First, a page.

The building is two stories high, the basement being designed for use as an amusement hall and with class rooms for Sunday school purposes. Each of the other ward organizations is also provided for, including a library room, prayer room and room for the Relief Society. The plans and specifications for the building were furnished by a resident of the ward, Architect Peter Mortensen, and a number of skilled artisans who also reside in the ward in sure at least part of every kind of work, both in erecting and decorating the structure, being done by members of the ward. The dimensions of the building are 50x112 feet, and the height from basement floor to top of center finial is 113 feet. The material used in the walls are red sandstone and red shale brick. The building is to be heated by steam, the boiler room being located in the rear of the building. The windows will be of “maze glass” with opalescent trimmings, and the lighting will be electric. (Deseret News 13 Apr 1901)

Forest Dale Chapel sketch by Richard W Jackson (Fig. 6.12. Richard W Jackson, Places of Worship, page 146)

The architect for the building was selected by competition, a frequent procedure at that time. His name was Peter Mortensen, and he was also a member of the ward. A rendering of a perspective view of his design for the new building was published in the Deseret News, 13 April 1901, and showed a three-spired classical building.

The three spires were all the same size, but the center one was on a higher base which made it appear higher, not unlike the spires on the Salt Lake Temple. Construction commenced, and the building was soon out of the ground. The rock foundation was well done and stood about six feet above grade.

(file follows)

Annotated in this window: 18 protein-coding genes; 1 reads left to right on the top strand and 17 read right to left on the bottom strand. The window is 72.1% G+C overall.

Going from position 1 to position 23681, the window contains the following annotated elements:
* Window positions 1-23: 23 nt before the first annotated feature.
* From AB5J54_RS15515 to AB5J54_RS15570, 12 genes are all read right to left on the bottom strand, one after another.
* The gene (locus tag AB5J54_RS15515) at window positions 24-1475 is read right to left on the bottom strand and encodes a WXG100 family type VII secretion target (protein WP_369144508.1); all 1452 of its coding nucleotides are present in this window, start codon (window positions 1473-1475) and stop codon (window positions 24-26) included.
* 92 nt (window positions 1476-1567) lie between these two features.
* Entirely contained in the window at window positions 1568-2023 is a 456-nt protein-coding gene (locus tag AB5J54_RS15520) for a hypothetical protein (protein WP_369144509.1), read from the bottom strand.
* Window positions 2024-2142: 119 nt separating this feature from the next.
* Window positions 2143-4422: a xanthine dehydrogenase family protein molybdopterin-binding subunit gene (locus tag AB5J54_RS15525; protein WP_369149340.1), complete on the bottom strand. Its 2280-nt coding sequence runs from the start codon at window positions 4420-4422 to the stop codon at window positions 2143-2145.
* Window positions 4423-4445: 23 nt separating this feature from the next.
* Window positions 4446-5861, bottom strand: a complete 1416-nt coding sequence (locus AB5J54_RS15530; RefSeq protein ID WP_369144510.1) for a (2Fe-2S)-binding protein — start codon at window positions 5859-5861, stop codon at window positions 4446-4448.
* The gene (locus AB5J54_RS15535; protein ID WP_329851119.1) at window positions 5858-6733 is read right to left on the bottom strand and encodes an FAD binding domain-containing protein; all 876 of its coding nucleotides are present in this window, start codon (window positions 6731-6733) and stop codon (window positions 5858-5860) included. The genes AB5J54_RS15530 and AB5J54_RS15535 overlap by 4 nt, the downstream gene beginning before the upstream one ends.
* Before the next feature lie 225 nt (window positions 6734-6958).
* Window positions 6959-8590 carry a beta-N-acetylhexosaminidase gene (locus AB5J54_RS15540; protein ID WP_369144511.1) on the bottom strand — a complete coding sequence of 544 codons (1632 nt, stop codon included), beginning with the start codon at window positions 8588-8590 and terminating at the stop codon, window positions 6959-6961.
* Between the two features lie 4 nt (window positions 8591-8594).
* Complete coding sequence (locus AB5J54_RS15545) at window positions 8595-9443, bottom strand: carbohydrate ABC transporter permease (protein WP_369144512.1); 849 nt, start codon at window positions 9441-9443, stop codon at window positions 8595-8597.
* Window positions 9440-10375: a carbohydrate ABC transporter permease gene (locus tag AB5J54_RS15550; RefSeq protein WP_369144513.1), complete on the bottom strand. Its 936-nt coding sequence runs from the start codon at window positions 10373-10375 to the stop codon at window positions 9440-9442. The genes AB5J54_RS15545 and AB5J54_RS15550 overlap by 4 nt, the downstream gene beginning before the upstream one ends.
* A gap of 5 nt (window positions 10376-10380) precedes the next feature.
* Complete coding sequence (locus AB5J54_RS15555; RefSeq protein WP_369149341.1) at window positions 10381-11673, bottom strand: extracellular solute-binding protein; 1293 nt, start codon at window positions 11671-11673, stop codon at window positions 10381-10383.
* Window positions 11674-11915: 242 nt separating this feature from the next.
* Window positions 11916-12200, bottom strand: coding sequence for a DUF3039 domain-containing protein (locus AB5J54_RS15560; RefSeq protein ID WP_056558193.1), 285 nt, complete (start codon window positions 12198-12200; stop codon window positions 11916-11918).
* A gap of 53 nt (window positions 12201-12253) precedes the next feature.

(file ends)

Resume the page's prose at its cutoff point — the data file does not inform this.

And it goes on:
Peter Mortensen (Deseret Evening News 13 Aug 1903)

Mortensen was, like most of the architects of that time, a contractor as well as architect and had a number of commissions in addition to this ward building. He was also indebted to the Pacific Lumber Company for materials used on previous buildings in the amount of $3,800. James R. Hay, secretary and treasurer of the lumber company, also lived in the same ward and was constantly after Mortensen to pay his bill. On 16 December 1901 the two men rode home from town on the streetcar, and during the ride Mortensen invited Hay to come over to his house later that evening, indicating that he had the money at home and would give it to him. Hay made the visit and disappeared. The next day, when Hay could not be located, Mr. James Sharp, father-in-law to Hay, accosted Mortensen at his home and accused him of having killed Hay. Mortensen asked for proof. Sharp responded and said, "The proof to you will be that within twentyfour hours of the time we are speaking, and within a mile of the place where you put your foot, his dead body will be dug up in one of these fields."

The next morning a neighbor noticed a mound of fresh dirt in a neighboring field. Being aware of the local problem, he enlisted others, including Mortensen, to help investigate. The group borrowed a shovel from Mortensen, and exhumed the body of Hay from the field. After due process of law, Mortensen was convicted and executed for the murder, having neither admitted nor denied that he was guilty. The statement made by Sharp was admitted as evidence and, because there was no denial from Mortensen either as the body was exhumed or later, it was accepted (Pacific Reporter, 26, Utah, 312). (Richard W Jackson, Places of Worship, page 146-147)